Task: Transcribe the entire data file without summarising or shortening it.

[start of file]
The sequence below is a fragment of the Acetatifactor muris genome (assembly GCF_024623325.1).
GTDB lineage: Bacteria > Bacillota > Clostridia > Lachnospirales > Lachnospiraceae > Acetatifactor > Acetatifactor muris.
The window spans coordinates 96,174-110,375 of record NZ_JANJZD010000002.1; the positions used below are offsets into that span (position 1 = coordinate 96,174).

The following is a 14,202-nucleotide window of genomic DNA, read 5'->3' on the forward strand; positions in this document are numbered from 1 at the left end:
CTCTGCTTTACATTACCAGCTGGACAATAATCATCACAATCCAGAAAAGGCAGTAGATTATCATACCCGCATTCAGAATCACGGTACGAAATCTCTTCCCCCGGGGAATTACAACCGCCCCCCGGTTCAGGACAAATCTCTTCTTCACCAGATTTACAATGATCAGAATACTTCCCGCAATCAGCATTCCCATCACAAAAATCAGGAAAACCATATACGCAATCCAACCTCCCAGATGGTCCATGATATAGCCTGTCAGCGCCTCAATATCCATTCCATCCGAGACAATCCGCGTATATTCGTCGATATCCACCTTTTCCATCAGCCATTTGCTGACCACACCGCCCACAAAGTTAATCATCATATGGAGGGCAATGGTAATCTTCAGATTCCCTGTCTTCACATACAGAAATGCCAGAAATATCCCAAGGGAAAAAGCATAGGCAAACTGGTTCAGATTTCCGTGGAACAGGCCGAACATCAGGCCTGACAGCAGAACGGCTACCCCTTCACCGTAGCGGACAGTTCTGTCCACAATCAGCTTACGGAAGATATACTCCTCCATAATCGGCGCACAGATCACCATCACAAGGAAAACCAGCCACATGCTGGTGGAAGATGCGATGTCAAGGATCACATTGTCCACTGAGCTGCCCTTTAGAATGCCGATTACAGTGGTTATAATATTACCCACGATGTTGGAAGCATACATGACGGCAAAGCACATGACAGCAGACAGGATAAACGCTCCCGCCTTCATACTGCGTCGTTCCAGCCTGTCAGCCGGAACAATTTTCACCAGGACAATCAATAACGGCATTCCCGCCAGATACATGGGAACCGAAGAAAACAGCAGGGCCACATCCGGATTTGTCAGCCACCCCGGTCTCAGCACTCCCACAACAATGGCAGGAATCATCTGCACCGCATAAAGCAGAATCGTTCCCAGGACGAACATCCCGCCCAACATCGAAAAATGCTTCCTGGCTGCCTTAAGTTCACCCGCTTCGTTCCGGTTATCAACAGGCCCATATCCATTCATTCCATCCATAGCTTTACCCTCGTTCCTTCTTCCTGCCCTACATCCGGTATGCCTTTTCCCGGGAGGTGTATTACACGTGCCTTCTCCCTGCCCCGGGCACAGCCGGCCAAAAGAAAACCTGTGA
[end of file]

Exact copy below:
The sequence below is a fragment of the Acetatifactor muris genome (assembly GCF_024623325.1).
GTDB lineage: Bacteria > Bacillota > Clostridia > Lachnospirales > Lachnospiraceae > Acetatifactor > Acetatifactor muris.
The window spans coordinates 96,174-110,375 of record NZ_JANJZD010000002.1; the positions used below are offsets into that span (position 1 = coordinate 96,174).

The following is a 14,202-nucleotide window of genomic DNA, read 5'->3' on the forward strand; positions in this document are numbered from 1 at the left end:
CTCTGCTTTACATTACCAGCTGGACAATAATCATCACAATCCAGAAAAGGCAGTAGATTATCATACCCGCATTCAGAATCACGGTACGAAATCTCTTCCCCCGGGGAATTACAACCGCCCCCCGGTTCAGGACAAATCTCTTCTTCACCAGATTTACAATGATCAGAATACTTCCCGCAATCAGCATTCCCATCACAAAAATCAGGAAAACCATATACGCAATCCAACCTCCCAGATGGTCCATGATATAGCCTGTCAGCGCCTCAATATCCATTCCATCCGAGACAATCCGCGTATATTCGTCGATATCCACCTTTTCCATCAGCCATTTGCTGACCACACCGCCCACAAAGTTAATCATCATATGGAGGGCAATGGTAATCTTCAGATTCCCTGTCTTCACATACAGAAATGCCAGAAATATCCCAAGGGAAAAAGCATAGGCAAACTGGTTCAGATTTCCGTGGAACAGGCCGAACATCAGGCCTGACAGCAGAACGGCTACCCCTTCACCGTAGCGGACAGTTCTGTCCACAATCAGCTTACGGAAGATATACTCCTCCATAATCGGCGCACAGATCACCATCACAAGGAAAACCAGCCACATGCTGGTGGAAGATGCGATGTCAAGGATCACATTGTCCACTGAGCTGCCCTTTAGAATGCCGATTACAGTGGTTATAATATTACCCACGATGTTGGAAGCATACATGACGGCAAAGCACATGACAGCAGACAGGATAAACGCTCCCGCCTTCATACTGCGTCGTTCCAGCCTGTCAGCCGGAACAATTTTCACCAGGACAATCAATAACGGCATTCCCGCCAGATACATGGGAACCGAAGAAAACAGCAGGGCCACATCCGGATTTGTCAGCCACCCCGGTCTCAGCACTCCCACAACAATGGCAGGAATCATCTGCACCGCATAAAGCAGAATCGTTCCCAGGACGAACATCCCGCCCAACATCGAAAAATGCTTCCTGGCTGCCTTAAGTTCACCCGCTTCGTTCCGGTTATCAACAGGCCCATATCCATTCATTCCATCCATAGCTTTACCCTCGTTCCTTCTTCCTGCCCTACATCCGGTATGCCTTTTCCCGGGAGGTGTATTACACGTGCCTTCTCCCTGCCCCGGGCACAGCCGGCCAAAAGAAAACCTGTGA